Zeyad Abouellail, Legal Content Officer at Jus Mundi
Introducing “Arbitration Aftermath” by Zeyad Abouellail: Your guide to the latest post-award developments in the evolving landscape of investor-State and commercial arbitration. Each week, Zeyad explores a range of post-award news involving sovereign States with a global perspective –– from post-award settlements, compliance with awards, to recognition and enforcement procedures, annulment, and more.
ICSID ad hoc Committee grants Georgia’s request for non-conditional stay of enforcement of USD 76 million award
ICSID Case No. ARB/17/29
Institution: ICSID (International Centre for Settlement of Investment Disputes)
Tribunal: Henri C. Álvarez (President), Stanimir A. Alexandrov (Appointed by the investors following the resignation of Horacio A. Grigera Naón), Zachary Douglas (Appointed by the State)
Ad hoc Committee: Alexis Mourre (President), Michael D. Nolan, Colm Ó hOisín (Members)
In a decision that has only recently surfaced*, an ICSID ad hoc Committee has ruled in favour of unconditionally continuing the stay of enforcement of the award in Gardabani and Silk Road v. Georgia pending the outcome of the annulment proceedings.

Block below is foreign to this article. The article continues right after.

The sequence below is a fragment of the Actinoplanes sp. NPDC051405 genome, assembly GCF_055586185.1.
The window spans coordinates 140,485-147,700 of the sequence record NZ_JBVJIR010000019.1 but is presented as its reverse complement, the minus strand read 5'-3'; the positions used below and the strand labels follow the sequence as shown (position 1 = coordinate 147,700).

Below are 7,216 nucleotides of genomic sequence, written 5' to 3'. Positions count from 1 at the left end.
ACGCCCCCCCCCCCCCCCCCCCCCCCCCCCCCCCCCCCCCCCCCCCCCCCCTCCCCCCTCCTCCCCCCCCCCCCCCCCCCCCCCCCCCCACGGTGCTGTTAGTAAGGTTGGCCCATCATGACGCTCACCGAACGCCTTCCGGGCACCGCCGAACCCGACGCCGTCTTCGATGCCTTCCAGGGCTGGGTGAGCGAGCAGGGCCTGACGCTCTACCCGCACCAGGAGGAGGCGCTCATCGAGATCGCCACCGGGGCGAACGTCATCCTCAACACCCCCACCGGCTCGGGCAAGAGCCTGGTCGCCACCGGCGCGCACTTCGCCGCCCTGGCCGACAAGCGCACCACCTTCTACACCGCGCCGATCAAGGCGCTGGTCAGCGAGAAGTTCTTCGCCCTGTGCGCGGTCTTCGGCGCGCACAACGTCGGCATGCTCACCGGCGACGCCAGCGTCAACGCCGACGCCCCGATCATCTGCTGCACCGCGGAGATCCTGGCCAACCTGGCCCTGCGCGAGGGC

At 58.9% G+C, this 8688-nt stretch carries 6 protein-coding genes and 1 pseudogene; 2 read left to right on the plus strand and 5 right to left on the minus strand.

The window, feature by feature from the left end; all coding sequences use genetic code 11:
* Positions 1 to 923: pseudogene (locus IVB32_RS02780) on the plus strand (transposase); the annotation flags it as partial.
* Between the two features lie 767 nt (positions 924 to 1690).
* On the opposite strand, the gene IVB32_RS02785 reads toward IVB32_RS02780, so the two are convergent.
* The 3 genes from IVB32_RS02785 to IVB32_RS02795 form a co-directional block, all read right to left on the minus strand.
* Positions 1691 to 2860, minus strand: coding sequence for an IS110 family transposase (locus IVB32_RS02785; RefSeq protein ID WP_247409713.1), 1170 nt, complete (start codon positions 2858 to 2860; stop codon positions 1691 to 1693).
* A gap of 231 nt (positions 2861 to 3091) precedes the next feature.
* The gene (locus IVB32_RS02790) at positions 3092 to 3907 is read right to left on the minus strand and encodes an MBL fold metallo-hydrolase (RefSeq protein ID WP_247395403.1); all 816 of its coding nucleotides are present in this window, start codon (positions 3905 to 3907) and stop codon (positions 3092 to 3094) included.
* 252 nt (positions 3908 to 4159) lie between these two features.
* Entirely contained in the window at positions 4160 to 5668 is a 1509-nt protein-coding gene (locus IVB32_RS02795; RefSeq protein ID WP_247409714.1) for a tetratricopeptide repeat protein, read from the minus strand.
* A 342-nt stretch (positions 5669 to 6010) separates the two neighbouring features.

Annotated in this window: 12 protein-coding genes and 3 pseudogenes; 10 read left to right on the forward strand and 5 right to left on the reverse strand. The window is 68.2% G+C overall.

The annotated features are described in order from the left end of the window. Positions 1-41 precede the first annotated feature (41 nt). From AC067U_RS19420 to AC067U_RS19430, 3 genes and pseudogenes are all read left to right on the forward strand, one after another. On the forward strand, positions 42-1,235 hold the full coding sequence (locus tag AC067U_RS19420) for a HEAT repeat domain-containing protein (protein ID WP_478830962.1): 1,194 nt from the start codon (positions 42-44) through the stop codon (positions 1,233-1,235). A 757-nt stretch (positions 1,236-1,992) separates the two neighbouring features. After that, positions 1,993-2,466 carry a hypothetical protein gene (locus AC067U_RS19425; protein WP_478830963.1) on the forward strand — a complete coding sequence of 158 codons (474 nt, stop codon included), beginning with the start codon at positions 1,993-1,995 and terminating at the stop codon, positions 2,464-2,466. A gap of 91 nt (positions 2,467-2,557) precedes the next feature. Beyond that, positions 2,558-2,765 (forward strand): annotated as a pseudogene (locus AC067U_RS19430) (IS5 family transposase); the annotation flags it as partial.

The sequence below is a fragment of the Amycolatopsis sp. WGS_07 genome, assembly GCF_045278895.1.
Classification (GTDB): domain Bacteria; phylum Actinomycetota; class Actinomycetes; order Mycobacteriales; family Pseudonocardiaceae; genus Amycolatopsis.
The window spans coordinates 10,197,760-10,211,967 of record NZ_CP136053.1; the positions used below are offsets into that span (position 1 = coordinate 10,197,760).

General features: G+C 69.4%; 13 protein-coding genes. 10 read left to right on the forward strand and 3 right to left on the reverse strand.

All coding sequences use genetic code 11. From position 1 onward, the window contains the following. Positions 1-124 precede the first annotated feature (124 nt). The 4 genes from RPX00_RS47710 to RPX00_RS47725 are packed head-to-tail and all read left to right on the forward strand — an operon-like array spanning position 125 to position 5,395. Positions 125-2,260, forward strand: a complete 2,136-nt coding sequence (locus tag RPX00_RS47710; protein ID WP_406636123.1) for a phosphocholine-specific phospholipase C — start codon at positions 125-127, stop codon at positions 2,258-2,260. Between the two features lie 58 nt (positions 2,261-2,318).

Georgia filed for annulment of the ICSID award in February 2023 and requested the continuation of the stay of enforcement of the award in May 2023.
On August 8th, the ICSID ad hoc Committee ruled that the enforcement of the award shall continue to be stayed without conditions until the conclusion of the annulment proceedings.
The Committee first affirmed that the ICSID Convention grants ad hoc committees broad discretion to determine the appropriateness of a stay based on the specific circumstances of each case. It emphasized that the Convention does not establish a presumption either in favour of or against a stay.